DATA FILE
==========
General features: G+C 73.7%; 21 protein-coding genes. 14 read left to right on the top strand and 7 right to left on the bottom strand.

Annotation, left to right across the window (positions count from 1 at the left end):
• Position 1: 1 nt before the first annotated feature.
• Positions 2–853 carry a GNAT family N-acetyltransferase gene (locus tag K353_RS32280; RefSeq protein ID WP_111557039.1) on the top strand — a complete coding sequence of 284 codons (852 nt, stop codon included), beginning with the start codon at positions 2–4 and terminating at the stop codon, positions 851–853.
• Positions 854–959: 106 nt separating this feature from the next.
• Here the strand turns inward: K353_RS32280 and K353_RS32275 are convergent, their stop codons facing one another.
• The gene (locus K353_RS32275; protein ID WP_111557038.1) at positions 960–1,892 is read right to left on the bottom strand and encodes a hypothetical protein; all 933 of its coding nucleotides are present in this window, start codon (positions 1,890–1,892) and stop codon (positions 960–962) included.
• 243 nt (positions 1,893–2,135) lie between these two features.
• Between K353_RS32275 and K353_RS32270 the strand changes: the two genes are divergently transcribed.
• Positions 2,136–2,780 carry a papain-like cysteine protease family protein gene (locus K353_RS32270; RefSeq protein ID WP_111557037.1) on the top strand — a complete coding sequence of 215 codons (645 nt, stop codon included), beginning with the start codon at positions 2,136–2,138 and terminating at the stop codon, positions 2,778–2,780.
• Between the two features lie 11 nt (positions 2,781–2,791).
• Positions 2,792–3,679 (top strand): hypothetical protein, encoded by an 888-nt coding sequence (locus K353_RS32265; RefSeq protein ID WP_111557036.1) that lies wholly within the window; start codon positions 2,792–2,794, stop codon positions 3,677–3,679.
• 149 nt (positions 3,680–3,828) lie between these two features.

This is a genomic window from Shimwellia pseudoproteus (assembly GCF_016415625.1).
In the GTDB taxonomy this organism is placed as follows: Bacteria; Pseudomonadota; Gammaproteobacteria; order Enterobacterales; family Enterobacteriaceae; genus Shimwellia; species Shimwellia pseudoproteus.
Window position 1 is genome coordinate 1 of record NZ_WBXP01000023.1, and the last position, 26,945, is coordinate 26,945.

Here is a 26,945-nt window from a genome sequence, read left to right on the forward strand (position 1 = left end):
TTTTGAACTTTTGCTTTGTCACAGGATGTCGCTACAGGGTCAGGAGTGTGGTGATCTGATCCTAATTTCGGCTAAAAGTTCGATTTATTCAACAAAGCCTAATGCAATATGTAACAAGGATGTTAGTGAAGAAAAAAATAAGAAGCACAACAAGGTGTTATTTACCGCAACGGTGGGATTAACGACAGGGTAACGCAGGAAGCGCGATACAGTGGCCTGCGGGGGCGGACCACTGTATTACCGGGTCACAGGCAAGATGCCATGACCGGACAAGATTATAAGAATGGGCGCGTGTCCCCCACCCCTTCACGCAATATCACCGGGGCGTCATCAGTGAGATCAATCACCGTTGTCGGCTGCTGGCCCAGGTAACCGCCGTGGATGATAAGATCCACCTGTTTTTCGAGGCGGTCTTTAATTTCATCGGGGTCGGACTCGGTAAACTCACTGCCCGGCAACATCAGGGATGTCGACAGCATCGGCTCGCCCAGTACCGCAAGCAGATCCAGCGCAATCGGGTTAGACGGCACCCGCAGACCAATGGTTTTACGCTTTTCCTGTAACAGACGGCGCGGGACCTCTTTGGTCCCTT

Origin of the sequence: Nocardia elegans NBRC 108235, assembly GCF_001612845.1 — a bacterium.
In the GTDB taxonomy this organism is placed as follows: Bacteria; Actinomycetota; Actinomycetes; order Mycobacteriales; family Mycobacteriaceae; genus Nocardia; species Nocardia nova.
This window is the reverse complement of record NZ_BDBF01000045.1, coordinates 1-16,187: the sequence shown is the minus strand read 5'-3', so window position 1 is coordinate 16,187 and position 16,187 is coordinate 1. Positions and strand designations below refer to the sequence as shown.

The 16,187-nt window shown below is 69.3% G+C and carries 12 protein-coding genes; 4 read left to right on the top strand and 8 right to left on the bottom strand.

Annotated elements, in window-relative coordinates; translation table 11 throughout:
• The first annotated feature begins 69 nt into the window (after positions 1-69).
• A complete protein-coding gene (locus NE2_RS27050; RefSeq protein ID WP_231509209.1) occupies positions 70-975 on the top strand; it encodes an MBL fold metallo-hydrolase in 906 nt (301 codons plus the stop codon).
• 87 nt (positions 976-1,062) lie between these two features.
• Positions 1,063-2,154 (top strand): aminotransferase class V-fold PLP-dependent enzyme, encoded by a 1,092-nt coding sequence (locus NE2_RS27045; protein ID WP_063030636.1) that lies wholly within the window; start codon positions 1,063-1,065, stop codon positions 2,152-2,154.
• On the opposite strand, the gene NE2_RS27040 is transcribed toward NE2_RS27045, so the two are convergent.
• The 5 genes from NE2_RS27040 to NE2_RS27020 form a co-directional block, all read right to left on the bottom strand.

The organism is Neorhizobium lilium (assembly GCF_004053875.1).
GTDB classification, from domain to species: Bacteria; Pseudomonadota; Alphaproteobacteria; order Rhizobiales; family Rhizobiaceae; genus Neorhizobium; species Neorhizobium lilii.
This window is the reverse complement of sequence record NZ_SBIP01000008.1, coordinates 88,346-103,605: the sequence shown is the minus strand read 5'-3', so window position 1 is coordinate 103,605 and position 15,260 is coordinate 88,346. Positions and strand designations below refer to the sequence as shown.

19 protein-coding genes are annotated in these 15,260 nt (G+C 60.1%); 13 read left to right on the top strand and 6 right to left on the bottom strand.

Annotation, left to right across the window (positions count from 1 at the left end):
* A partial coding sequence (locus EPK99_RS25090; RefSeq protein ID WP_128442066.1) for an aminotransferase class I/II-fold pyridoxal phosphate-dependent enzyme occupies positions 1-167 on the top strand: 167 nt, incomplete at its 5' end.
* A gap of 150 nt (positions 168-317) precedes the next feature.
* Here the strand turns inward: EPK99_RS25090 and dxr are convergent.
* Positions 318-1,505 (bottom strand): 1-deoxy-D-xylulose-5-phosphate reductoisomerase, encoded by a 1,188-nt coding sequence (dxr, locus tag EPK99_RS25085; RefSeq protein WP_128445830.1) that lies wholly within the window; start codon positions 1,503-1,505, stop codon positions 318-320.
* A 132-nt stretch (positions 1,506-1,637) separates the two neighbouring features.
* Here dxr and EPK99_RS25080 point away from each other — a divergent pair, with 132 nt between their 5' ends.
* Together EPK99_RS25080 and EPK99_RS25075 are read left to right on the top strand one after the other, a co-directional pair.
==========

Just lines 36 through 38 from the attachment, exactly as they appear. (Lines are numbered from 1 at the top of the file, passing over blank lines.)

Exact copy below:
* A gap of 150 nt (positions 168-317) precedes the next feature.
* Here the strand turns inward: EPK99_RS25090 and dxr are convergent.
* Positions 318-1,505 (bottom strand): 1-deoxy-D-xylulose-5-phosphate reductoisomerase, encoded by a 1,188-nt coding sequence (dxr, locus tag EPK99_RS25085; RefSeq protein WP_128445830.1) that lies wholly within the window; start codon positions 1,503-1,505, stop codon positions 318-320.